Not only American directors have dealt with the subject of the immigrant experience, but also directors in countries from which the newcomers came in droves to a country that promised to fulfill their dreams. In 2006, Italian director Emanuele Crialese directed “Golden Door,” about a Sicilian family’s journey to America in the early 20th century. Most of the movie takes place on the crowded vessel making the crossing. In 2015 Irish director John Crowley directed a beautiful movie called “Brooklyn,” about a young woman in the early 1950s who has emigrated to America from Ireland. The power of Crowley’s film stems from the fact that he succeeds in conveying the sense of disconnectedness that any migration evokes. The protagonist, who has acclimated to life in America, is driven by certain circumstances to return to Ireland. Her subsequent vacillation over whether to stay put there or return to the U.S. confronts her with the realization that the homeland she left is no longer her home, while the country she mig
rated to does not yet serve that function – and may never do so.
The focus in cinema on the theme of immigrating to a country of migrants has conjured up two representative types of heroes – one carrying the burden of his origins on his shoulders, the other striving to fulfill the dream of becoming American. The two characters I’m referring to are the gangster and the hero in Westerns. The latter operates in the wilderness that preceded America’s urbanization and its domination by capitalism. The former operates within the American metropolis that has not fulfilled the promises it made. The Western protagonist acts to enforce law and order in the wilderness, to establish civilization there. The gangster acts in an urban reality that reflects the futility of such ambitions.
The hero of classic Western cinema, particularly in the early stages of this genre – which lasted until the middle of the last century – had no ethnic roots. His origins were obscure, he had no past. This is why so many of these films begin with the protagonist appearing as a tiny dot on the horizon, gradually coming closer until he can be seen clearly, as if he was just born on the screen, as an American. Only later, as this genre was fading, did the issue of immigration inform it as well, such as in Michael Cimino’s “Heaven’s Gate” (1980). Its plot was inspired by the bloody battle between landowners and immigrants that took place in Wyoming in the late 19th century.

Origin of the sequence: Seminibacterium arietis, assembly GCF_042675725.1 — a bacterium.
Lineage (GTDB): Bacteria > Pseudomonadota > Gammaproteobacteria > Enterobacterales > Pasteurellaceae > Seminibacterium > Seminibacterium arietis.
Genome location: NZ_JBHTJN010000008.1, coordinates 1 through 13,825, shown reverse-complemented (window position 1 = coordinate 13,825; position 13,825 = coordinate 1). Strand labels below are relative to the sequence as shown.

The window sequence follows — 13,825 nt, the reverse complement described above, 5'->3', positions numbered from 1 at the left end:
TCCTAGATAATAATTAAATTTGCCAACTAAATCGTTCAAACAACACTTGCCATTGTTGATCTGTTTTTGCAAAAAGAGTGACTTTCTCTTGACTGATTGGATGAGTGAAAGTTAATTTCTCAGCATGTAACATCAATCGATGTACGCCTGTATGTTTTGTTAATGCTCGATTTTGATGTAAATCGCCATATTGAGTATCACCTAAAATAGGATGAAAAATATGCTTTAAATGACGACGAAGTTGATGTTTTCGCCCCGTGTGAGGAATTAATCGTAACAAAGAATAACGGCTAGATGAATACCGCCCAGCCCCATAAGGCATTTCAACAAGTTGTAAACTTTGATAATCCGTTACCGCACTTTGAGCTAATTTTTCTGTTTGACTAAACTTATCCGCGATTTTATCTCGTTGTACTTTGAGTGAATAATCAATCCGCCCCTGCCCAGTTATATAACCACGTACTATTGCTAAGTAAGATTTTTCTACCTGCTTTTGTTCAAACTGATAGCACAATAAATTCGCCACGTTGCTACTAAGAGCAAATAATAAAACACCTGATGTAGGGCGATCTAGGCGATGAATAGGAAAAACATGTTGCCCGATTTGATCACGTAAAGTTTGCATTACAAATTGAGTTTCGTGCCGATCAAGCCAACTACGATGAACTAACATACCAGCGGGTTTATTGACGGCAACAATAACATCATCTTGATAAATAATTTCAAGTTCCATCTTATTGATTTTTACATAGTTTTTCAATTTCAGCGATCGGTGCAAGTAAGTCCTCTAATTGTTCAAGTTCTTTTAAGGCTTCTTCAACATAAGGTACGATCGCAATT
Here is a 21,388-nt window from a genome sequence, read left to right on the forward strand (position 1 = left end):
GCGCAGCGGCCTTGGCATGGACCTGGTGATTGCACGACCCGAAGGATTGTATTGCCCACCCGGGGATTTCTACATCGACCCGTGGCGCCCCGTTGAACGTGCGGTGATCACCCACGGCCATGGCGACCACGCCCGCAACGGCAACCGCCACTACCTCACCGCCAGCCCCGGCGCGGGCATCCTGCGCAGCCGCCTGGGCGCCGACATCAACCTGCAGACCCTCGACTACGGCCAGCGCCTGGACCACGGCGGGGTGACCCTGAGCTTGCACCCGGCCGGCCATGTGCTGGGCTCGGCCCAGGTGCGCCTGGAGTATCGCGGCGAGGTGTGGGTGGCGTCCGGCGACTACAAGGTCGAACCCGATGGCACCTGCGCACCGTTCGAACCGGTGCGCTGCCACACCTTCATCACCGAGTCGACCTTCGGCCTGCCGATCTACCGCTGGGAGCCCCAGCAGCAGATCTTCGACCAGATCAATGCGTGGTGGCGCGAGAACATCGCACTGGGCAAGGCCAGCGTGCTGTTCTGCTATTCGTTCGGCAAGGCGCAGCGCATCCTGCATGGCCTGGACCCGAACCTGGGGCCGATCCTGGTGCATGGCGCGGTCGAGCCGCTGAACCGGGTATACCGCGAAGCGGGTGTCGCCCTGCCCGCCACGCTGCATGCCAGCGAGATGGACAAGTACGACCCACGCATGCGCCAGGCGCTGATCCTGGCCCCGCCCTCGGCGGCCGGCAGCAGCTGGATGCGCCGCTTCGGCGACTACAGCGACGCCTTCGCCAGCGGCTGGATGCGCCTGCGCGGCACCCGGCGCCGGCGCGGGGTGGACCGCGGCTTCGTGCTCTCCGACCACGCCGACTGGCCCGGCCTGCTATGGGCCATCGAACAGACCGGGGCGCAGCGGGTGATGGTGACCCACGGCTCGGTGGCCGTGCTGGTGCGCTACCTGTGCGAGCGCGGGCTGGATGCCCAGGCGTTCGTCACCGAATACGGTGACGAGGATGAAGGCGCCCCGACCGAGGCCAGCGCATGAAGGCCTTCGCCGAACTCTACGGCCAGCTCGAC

In contrast, the gangster was confined by his origins – whether Italian, Irish or Jewish – and these instilled the realization in him that his ability to fulfill the American dream lay in creating an alternative to this dream, which would position him outside the law, tripping him up in all the potholes that alternative dream offered, ultimately propelling him to his inevitable fate. Such was the paradigm established by the seminal gangster movies produced during the economic downturn of the 1930s, such as “Scarface” (the original 1932 version, by Howard Hawks), “The Public Enemy” and “Little Caesar.”
Those movies served as the basis for other gangster films produced throughout the history of American cinema, such as the “Godfather” movies and those influenced by them, as well as Brian de Palma’s 1983 remake of “Scarface.” Another noteworthy effort in this context is Martin Scorsese’s “Gangs of New York” (2002) – a movie that seemed to combine all aspects of the ways in which immigration has been addressed in the cinema, by portraying gang wars in the city in the mid-1800s, when immigrants from different countries fought each other.
The innumerable movies dealing with migration to America have depicted triumph or loss. They have showed protagonists who became American or others who always carried an immigrant label around their necks. Even if these movies represented only one facet of this genre, their basis was always the vision of the Founding Fathers, who saw the country as welcoming everyone, as a place in which all are equal when it comes to life, liberty and the pursuit of happiness.
Will the current president’s attempt to trample this vision allow the its echoes to dissipate and sink into the abyss of oblivion? Dealing with immigration gave American films some heft. Only time will tell if the country and the way it is represented in films will begin to crack.